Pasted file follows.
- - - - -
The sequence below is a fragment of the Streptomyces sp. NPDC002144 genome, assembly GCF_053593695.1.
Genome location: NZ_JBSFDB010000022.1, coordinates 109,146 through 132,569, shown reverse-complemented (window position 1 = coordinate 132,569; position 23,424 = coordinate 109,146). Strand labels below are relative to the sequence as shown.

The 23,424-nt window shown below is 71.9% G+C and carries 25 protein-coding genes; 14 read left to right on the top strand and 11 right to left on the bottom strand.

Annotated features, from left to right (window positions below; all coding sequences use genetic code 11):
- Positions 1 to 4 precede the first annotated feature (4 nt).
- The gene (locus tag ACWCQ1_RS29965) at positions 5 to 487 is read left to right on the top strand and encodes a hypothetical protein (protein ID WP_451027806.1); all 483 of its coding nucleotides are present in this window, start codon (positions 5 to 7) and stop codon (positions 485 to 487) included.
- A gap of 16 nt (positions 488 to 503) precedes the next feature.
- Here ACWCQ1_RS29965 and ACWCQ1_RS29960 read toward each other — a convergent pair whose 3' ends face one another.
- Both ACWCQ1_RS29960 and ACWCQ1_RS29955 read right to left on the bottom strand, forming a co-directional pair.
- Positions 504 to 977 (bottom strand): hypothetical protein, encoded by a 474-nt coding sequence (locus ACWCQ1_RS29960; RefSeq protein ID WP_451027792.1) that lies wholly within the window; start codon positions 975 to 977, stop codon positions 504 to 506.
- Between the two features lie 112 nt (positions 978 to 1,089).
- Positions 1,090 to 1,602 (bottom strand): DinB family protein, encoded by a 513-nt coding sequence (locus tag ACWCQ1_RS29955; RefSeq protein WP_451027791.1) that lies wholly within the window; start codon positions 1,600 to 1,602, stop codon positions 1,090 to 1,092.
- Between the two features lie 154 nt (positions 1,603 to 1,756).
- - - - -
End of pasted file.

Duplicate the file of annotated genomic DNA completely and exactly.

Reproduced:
The sequence below is a fragment of the Streptomyces sp. NPDC002144 genome, assembly GCF_053593695.1.
Genome location: NZ_JBSFDB010000022.1, coordinates 109,146 through 132,569, shown reverse-complemented (window position 1 = coordinate 132,569; position 23,424 = coordinate 109,146). Strand labels below are relative to the sequence as shown.

The 23,424-nt window shown below is 71.9% G+C and carries 25 protein-coding genes; 14 read left to right on the top strand and 11 right to left on the bottom strand.

Annotated features, from left to right (window positions below; all coding sequences use genetic code 11):
- Positions 1 to 4 precede the first annotated feature (4 nt).
- The gene (locus tag ACWCQ1_RS29965) at positions 5 to 487 is read left to right on the top strand and encodes a hypothetical protein (protein ID WP_451027806.1); all 483 of its coding nucleotides are present in this window, start codon (positions 5 to 7) and stop codon (positions 485 to 487) included.
- A gap of 16 nt (positions 488 to 503) precedes the next feature.
- Here ACWCQ1_RS29965 and ACWCQ1_RS29960 read toward each other — a convergent pair whose 3' ends face one another.
- Both ACWCQ1_RS29960 and ACWCQ1_RS29955 read right to left on the bottom strand, forming a co-directional pair.
- Positions 504 to 977 (bottom strand): hypothetical protein, encoded by a 474-nt coding sequence (locus ACWCQ1_RS29960; RefSeq protein ID WP_451027792.1) that lies wholly within the window; start codon positions 975 to 977, stop codon positions 504 to 506.
- Between the two features lie 112 nt (positions 978 to 1,089).
- Positions 1,090 to 1,602 (bottom strand): DinB family protein, encoded by a 513-nt coding sequence (locus tag ACWCQ1_RS29955; RefSeq protein WP_451027791.1) that lies wholly within the window; start codon positions 1,600 to 1,602, stop codon positions 1,090 to 1,092.
- Between the two features lie 154 nt (positions 1,603 to 1,756).